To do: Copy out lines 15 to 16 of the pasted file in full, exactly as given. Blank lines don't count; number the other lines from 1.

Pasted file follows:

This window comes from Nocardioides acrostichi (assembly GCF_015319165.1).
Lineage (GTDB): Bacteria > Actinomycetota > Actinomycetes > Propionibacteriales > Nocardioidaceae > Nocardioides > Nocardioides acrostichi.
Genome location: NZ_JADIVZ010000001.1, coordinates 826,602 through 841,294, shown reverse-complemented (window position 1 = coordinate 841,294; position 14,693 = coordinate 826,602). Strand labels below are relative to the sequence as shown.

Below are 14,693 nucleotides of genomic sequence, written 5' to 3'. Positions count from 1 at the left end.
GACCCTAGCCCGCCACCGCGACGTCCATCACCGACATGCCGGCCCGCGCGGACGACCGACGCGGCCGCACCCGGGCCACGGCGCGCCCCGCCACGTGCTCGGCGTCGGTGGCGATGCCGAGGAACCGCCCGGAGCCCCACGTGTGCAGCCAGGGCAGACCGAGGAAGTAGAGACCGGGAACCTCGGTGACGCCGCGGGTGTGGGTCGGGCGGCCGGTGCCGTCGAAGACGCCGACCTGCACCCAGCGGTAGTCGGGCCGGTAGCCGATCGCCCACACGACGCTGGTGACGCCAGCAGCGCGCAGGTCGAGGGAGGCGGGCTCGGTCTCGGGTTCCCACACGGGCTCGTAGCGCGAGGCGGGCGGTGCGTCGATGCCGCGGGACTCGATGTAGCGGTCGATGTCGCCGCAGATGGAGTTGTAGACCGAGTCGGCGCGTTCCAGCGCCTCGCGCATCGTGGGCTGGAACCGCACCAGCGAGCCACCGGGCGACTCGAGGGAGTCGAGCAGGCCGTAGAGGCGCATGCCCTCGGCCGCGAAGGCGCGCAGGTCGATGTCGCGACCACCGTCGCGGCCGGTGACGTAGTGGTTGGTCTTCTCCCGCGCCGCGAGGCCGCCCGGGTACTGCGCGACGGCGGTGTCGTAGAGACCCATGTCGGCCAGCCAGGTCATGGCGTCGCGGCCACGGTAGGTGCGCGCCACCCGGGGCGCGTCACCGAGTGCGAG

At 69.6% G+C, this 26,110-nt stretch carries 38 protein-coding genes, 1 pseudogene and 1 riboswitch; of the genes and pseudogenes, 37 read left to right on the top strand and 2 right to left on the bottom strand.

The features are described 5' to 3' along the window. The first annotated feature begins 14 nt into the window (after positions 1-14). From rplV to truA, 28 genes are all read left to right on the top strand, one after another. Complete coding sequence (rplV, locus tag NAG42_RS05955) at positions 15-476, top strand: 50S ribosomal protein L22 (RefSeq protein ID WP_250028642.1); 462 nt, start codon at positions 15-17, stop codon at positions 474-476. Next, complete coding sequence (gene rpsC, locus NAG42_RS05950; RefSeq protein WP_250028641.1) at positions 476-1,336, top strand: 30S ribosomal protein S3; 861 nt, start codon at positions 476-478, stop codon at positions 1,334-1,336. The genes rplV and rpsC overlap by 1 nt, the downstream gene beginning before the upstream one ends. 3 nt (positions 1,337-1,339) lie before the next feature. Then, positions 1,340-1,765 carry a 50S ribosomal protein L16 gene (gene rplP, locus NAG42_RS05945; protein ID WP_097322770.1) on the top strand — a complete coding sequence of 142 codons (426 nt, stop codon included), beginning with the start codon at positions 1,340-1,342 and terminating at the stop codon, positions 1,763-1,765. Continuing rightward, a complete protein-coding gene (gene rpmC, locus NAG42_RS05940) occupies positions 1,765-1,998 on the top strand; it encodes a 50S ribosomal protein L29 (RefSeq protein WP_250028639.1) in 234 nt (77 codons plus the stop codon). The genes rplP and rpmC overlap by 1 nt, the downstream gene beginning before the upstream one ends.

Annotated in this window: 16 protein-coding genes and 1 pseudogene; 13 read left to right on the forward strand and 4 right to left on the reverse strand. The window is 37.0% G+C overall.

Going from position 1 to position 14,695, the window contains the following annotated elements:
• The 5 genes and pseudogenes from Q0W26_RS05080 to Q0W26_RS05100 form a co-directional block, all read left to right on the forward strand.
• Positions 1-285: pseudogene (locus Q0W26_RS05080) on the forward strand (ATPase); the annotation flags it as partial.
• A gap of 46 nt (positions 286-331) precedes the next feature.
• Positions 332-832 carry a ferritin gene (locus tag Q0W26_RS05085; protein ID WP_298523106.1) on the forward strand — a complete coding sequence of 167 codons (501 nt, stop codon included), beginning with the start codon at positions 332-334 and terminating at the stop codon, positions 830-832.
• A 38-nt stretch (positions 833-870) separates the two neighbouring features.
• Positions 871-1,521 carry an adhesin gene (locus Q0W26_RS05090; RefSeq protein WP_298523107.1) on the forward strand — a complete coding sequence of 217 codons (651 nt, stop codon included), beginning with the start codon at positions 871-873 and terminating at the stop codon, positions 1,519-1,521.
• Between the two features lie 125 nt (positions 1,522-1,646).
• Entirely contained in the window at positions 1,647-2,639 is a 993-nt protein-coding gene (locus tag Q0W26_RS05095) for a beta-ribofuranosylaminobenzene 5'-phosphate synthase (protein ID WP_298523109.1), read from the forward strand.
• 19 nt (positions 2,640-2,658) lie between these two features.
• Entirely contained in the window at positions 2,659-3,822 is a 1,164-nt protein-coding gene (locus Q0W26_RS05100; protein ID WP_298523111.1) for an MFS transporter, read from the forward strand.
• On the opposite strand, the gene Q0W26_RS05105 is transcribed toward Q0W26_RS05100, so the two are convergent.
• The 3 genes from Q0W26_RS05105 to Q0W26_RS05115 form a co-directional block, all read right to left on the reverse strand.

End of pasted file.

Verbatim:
• Positions 871-1,521 carry an adhesin gene (locus Q0W26_RS05090; RefSeq protein WP_298523107.1) on the forward strand — a complete coding sequence of 217 codons (651 nt, stop codon included), beginning with the start codon at positions 871-873 and terminating at the stop codon, positions 1,519-1,521.
• Between the two features lie 125 nt (positions 1,522-1,646).